The salient features of the Indian urbanization may be summarized as under:
(1) The history of urbanization in India is quite old as towns and urban places flourished in the Indus Valley around 2500 B.C.
(2) Urbanization in India during the ancient and medieval periods was associated with the seats of administrations, capitals and trading centers.
(3) After the arrival of the Europeans in India, urbanization rate was accelerated mainly because of the location and establishment of modern factories and industries.
(4) Urbanization in India during the present century was associated with a particular theme in each decade: 1901-1911 famine and plague; 1911-1921 influenza epidemic; 1921-1931 agricultural depression; 1931-1941 war; 1941-1951 partition of the subcontinent; 1951-1961 planned development; 1961-1971 emergence of new urban centers in backward areas and concentrated urban development near the big cities; 1981-1991 relatively much faster growth of the mega and Class I cities, in 1991-2000 faster increase in the number of million cities which went up to 35 in 2001; and in 2011 more immigration and steady urbanization.
(5) The Indian urbanization is of subsistence nature. It implies that the migrants from rural areas are attracted to the urban centers not for urban environment but for employment. They may be eating worse food or may be living in worse houses but they stick to the cities for jobs. This affects badly the quality of life in the urban places, especially in the mega, Class I and metropolitan cities.
(6) The Indian urbanization has poly-metropolitan apex in which the million cities dominate the entire urban scheme accounting for more than one-third of India’s total urban population. There are as many as 3 million cities, including three mega cities, i.e., Mumbai, Kolkata and Delhi.
(7) The big cities of India are exploding in their population while the small towns are stagnating. In 1901, about 48 per cent of the country’s urban population was living in towns, having a population of less than 20,000 each, while in 2001 about 12 per cent of the country’s urban population lived in such towns.
(8) The Indian urban system is not integrated both functionally and spatially as a consequence of which there are breaks and imbalances in urban hierarchy as well as in the rural-urban profile. The apex of the urban system in India is lopsided, the urban base in rural areas is sub-standard and the intermediary link through the market towns is weak.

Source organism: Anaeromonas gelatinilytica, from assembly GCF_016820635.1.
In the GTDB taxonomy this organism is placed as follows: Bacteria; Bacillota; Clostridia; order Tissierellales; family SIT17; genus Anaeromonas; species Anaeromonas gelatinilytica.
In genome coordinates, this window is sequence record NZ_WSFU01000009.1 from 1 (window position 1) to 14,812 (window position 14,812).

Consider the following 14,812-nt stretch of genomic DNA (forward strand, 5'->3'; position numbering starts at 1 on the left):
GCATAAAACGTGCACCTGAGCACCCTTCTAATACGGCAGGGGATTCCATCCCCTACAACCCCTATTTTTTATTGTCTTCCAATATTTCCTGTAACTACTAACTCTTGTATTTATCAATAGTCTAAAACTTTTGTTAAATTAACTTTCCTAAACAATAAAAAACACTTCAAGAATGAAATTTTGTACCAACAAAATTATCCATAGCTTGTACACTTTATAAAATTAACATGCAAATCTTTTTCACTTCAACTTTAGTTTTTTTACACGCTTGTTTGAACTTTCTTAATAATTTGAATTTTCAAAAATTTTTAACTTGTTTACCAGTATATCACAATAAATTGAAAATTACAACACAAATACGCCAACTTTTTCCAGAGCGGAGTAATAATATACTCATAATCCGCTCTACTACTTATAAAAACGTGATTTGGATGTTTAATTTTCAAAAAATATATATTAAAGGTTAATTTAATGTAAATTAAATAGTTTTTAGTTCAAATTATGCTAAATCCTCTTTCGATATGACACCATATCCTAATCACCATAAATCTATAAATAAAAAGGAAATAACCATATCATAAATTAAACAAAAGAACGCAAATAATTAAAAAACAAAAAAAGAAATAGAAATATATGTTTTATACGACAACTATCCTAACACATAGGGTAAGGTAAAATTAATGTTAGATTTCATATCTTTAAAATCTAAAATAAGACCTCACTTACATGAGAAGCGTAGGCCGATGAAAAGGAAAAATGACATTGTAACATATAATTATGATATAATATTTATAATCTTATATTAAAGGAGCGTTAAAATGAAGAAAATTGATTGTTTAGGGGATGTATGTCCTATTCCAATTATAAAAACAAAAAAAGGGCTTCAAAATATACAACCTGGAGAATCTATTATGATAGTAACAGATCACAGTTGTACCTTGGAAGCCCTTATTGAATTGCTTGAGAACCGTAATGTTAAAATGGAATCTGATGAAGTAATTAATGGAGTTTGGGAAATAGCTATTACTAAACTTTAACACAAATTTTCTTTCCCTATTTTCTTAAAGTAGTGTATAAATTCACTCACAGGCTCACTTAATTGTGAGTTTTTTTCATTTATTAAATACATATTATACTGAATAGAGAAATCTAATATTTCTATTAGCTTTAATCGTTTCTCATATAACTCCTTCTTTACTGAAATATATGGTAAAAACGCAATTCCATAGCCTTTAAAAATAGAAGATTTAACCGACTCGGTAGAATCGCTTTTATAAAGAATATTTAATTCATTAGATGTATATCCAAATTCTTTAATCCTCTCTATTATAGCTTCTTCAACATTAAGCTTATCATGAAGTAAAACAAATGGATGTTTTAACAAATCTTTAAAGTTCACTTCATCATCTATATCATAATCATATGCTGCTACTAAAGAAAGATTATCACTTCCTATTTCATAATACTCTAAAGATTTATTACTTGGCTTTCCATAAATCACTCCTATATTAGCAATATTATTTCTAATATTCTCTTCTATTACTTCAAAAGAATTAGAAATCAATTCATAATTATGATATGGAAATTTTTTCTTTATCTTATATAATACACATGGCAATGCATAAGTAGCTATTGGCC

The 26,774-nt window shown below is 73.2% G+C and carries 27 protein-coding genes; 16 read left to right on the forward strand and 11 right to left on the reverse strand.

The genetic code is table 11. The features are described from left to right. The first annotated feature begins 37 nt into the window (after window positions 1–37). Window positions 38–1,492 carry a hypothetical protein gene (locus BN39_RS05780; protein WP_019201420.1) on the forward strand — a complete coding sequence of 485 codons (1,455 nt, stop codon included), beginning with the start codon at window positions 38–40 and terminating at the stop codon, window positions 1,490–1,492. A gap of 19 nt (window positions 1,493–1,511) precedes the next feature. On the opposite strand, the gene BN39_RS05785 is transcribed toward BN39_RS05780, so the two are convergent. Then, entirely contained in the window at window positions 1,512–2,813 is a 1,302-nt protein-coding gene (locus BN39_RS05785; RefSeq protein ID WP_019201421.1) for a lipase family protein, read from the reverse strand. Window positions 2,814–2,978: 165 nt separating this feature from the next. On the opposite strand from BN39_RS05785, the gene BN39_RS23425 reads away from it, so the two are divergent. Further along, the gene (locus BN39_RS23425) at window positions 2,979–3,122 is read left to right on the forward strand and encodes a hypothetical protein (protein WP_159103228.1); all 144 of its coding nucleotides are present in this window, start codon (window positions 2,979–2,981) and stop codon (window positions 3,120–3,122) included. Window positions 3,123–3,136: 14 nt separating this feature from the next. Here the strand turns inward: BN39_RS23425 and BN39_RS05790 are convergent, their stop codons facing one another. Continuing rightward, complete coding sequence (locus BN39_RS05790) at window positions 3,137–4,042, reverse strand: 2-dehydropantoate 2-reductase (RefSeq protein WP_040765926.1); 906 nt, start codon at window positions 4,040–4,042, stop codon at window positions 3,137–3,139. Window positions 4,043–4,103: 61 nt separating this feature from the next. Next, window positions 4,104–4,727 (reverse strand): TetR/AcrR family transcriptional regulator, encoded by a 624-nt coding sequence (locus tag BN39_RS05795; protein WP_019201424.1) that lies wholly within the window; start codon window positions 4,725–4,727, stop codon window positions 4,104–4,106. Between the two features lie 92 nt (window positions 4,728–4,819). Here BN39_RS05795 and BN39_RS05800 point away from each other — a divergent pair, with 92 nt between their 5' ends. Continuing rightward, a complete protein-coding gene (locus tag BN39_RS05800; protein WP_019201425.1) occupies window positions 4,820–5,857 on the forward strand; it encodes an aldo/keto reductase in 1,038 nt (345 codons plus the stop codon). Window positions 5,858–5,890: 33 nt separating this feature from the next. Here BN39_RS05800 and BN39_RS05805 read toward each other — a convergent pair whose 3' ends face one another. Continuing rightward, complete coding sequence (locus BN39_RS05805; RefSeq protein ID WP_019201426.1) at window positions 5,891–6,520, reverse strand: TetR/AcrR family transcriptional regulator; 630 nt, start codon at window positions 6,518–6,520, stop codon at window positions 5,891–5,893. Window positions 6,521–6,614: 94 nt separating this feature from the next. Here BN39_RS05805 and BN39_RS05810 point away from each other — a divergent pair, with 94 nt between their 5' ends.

(9) The Indian towns are growing more on the basis of tertiary rather than the secondary sector. However, the growth of district headquarters in the recent decades has built up an infrastructure of large-scale urbanization based on higher degree of industrialization.
The multi-functionary of a large number of districts headquarters of India is an index of the kind of decentralized urban/industrial development taking place in the country. These district headquarters are becoming more and more diversified in their functions.
This, of course, is a healthy trend, particularly when the industry is emerging as one of the vital functions in such district headquarters.
(10) Southern India is more urbanized than Northern and Eastern India. This is because of the historical, socio-cultural and resource factors.
The process of urbanization has gained momentum and more people are migrating from the rural to the urban areas, but the quality of life in most of the urban places, especially in the metropolitan and mega cities is declining.
In fact, Delhi at present is considered as the second-most polluted city after Mexico City in the world. By 2015, Delhi’s population would be around 18 million.
Looking at the present pace of development of social amenities, it may be said that life in Delhi will be miserable and the high degree of air, water and noise pollution will lead to numerous epidemics and incurable diseases.
In case adequate steps are not taken to prevent pollution and to improve the quality of life by providing more social amenities, the life of the urban dwellers of India may become even more difficult which may be the cause of health hazards and catastrophes.